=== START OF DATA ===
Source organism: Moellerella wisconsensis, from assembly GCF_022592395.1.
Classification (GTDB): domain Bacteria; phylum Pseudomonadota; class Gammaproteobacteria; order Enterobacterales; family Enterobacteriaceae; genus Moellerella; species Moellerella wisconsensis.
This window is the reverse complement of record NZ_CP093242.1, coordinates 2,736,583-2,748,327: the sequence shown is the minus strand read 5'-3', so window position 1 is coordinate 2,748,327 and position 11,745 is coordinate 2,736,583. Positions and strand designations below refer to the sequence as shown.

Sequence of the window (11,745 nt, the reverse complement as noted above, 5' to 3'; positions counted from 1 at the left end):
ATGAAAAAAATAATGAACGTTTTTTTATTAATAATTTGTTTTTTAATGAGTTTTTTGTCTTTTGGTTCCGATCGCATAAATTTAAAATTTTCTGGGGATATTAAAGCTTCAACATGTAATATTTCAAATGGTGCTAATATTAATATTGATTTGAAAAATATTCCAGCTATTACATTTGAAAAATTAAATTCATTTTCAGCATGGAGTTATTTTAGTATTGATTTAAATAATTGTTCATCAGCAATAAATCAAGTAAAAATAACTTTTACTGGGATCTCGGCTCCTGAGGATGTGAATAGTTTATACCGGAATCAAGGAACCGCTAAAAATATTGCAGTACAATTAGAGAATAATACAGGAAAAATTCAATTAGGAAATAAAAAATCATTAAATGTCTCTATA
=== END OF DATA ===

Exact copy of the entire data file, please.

Source organism: Moellerella wisconsensis, from assembly GCF_022592395.1.
Classification (GTDB): domain Bacteria; phylum Pseudomonadota; class Gammaproteobacteria; order Enterobacterales; family Enterobacteriaceae; genus Moellerella; species Moellerella wisconsensis.
This window is the reverse complement of record NZ_CP093242.1, coordinates 2,736,583-2,748,327: the sequence shown is the minus strand read 5'-3', so window position 1 is coordinate 2,748,327 and position 11,745 is coordinate 2,736,583. Positions and strand designations below refer to the sequence as shown.

Sequence of the window (11,745 nt, the reverse complement as noted above, 5' to 3'; positions counted from 1 at the left end):
ATGAAAAAAATAATGAACGTTTTTTTATTAATAATTTGTTTTTTAATGAGTTTTTTGTCTTTTGGTTCCGATCGCATAAATTTAAAATTTTCTGGGGATATTAAAGCTTCAACATGTAATATTTCAAATGGTGCTAATATTAATATTGATTTGAAAAATATTCCAGCTATTACATTTGAAAAATTAAATTCATTTTCAGCATGGAGTTATTTTAGTATTGATTTAAATAATTGTTCATCAGCAATAAATCAAGTAAAAATAACTTTTACTGGGATCTCGGCTCCTGAGGATGTGAATAGTTTATACCGGAATCAAGGAACCGCTAAAAATATTGCAGTACAATTAGAGAATAATACAGGAAAAATTCAATTAGGAAATAAAAAATCATTAAATGTCTCTATA